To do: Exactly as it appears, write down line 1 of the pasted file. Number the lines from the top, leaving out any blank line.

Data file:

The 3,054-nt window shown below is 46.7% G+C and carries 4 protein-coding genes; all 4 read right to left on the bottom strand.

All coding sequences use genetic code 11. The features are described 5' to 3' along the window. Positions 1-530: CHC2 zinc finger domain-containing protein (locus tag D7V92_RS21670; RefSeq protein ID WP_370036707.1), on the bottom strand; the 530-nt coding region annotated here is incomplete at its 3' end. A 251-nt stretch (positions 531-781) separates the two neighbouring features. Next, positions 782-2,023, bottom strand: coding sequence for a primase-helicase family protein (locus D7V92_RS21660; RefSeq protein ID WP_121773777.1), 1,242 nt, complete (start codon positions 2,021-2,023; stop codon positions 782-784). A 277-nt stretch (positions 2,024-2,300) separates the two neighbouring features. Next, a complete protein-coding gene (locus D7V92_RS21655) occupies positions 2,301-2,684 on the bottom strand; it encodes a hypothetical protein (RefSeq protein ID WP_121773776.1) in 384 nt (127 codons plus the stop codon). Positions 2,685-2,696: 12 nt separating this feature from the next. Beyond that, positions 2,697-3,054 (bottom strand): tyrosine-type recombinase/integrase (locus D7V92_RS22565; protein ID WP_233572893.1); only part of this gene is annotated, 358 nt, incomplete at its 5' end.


The 3,054-nt window shown below is 46.7% G+C and carries 4 protein-coding genes; all 4 read right to left on the bottom strand.